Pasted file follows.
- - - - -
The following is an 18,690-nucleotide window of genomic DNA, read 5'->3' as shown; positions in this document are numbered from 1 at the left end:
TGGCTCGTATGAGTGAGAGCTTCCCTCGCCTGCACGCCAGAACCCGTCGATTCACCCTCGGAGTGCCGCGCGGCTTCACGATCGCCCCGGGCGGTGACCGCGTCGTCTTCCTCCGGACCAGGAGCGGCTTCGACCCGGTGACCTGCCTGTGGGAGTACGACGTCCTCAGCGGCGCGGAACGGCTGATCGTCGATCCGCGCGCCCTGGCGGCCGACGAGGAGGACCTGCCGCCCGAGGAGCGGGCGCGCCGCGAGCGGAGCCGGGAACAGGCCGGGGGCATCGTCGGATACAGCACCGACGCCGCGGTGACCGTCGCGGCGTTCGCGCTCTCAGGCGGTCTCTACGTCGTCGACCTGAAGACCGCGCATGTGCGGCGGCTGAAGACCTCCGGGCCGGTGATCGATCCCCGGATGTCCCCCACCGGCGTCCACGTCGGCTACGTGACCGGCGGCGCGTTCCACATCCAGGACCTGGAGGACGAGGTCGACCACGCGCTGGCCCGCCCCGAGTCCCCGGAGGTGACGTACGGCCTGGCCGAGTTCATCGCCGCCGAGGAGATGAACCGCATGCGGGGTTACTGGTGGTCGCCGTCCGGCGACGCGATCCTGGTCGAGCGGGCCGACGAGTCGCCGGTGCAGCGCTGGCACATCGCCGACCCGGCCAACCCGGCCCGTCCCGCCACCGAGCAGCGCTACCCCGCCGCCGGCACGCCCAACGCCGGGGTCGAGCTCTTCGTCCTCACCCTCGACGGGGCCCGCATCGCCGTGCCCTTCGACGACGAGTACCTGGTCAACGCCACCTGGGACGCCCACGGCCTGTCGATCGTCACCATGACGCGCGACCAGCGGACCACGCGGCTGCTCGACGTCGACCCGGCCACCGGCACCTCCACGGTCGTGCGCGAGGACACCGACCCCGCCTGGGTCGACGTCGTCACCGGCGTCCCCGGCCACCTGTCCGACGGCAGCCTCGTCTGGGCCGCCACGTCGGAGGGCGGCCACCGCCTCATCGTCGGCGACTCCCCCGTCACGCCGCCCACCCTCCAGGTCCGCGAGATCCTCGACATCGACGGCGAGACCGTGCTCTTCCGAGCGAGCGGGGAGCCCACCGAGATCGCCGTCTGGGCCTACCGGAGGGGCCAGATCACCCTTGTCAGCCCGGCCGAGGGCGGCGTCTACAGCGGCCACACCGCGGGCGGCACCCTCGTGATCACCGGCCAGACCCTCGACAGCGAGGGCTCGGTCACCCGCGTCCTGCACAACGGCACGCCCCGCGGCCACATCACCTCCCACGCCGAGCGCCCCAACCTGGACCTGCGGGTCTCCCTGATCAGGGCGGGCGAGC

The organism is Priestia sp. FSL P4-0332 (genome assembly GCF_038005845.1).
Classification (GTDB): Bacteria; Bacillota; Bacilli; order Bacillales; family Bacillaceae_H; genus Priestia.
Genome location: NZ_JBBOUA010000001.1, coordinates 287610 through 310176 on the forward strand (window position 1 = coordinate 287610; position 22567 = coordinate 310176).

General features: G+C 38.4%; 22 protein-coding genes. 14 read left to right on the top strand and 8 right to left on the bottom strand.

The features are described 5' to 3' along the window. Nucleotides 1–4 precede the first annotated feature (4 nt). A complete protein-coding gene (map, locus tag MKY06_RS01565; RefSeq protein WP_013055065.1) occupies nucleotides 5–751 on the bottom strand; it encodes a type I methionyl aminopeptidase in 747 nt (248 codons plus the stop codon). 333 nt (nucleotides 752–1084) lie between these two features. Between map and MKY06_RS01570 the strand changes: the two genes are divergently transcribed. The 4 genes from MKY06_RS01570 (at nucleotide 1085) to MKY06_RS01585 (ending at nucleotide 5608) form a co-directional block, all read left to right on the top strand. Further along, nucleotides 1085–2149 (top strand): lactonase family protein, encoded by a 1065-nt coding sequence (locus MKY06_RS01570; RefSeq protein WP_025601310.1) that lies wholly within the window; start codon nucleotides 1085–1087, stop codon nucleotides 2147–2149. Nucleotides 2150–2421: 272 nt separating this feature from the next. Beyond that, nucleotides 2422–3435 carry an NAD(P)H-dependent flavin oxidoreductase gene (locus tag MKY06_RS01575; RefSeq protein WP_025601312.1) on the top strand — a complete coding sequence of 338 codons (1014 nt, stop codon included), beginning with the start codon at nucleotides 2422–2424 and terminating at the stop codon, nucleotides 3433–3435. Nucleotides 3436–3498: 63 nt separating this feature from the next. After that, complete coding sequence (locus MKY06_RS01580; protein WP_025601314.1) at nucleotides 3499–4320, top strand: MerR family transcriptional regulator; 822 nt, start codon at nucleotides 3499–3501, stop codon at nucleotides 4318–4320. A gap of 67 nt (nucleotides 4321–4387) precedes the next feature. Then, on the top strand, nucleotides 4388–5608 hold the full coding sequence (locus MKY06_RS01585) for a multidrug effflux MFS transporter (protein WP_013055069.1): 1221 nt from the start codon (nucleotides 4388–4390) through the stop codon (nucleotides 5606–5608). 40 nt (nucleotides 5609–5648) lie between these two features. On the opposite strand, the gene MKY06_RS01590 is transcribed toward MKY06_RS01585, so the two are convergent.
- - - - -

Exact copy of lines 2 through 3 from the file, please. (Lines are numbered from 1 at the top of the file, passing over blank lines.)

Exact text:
TGGCTCGTATGAGTGAGAGCTTCCCTCGCCTGCACGCCAGAACCCGTCGATTCACCCTCGGAGTGCCGCGCGGCTTCACGATCGCCCCGGGCGGTGACCGCGTCGTCTTCCTCCGGACCAGGAGCGGCTTCGACCCGGTGACCTGCCTGTGGGAGTACGACGTCCTCAGCGGCGCGGAACGGCTGATCGTCGATCCGCGCGCCCTGGCGGCCGACGAGGAGGACCTGCCGCCCGAGGAGCGGGCGCGCCGCGAGCGGAGCCGGGAACAGGCCGGGGGCATCGTCGGATACAGCACCGACGCCGCGGTGACCGTCGCGGCGTTCGCGCTCTCAGGCGGTCTCTACGTCGTCGACCTGAAGACCGCGCATGTGCGGCGGCTGAAGACCTCCGGGCCGGTGATCGATCCCCGGATGTCCCCCACCGGCGTCCACGTCGGCTACGTGACCGGCGGCGCGTTCCACATCCAGGACCTGGAGGACGAGGTCGACCACGCGCTGGCCCGCCCCGAGTCCCCGGAGGTGACGTACGGCCTGGCCGAGTTCATCGCCGCCGAGGAGATGAACCGCATGCGGGGTTACTGGTGGTCGCCGTCCGGCGACGCGATCCTGGTCGAGCGGGCCGACGAGTCGCCGGTGCAGCGCTGGCACATCGCCGACCCGGCCAACCCGGCCCGTCCCGCCACCGAGCAGCGCTACCCCGCCGCCGGCACGCCCAACGCCGGGGTCGAGCTCTTCGTCCTCACCCTCGACGGGGCCCGCATCGCCGTGCCCTTCGACGACGAGTACCTGGTCAACGCCACCTGGGACGCCCACGGCCTGTCGATCGTCACCATGACGCGCGACCAGCGGACCACGCGGCTGCTCGACGTCGACCCGGCCACCGGCACCTCCACGGTCGTGCGCGAGGACACCGACCCCGCCTGGGTCGACGTCGTCACCGGCGTCCCCGGCCACCTGTCCGACGGCAGCCTCGTCTGGGCCGCCACGTCGGAGGGCGGCCACCGCCTCATCGTCGGCGACTCCCCCGTCACGCCGCCCACCCTCCAGGTCCGCGAGATCCTCGACATCGACGGCGAGACCGTGCTCTTCCGAGCGAGCGGGGAGCCCACCGAGATCGCCGTCTGGGCCTACCGGAGGGGCCAGATCACCCTTGTCAGCCCGGCCGAGGGCGGCGTCTACAGCGGCCACACCGCGGGCGGCACCCTCGTGATCACCGGCCAGACCCTCGACAGCGAGGGCTCGGTCACCCGCGTCCTGCACAACGGCACGCCCCGCGGCCACATCACCTCCCACGCCGAGCGCCCCAACCTGGACCTGCGGGTCTCCCTGATCAGGGCGGGCGAGC

The organism is Priestia sp. FSL P4-0332 (genome assembly GCF_038005845.1).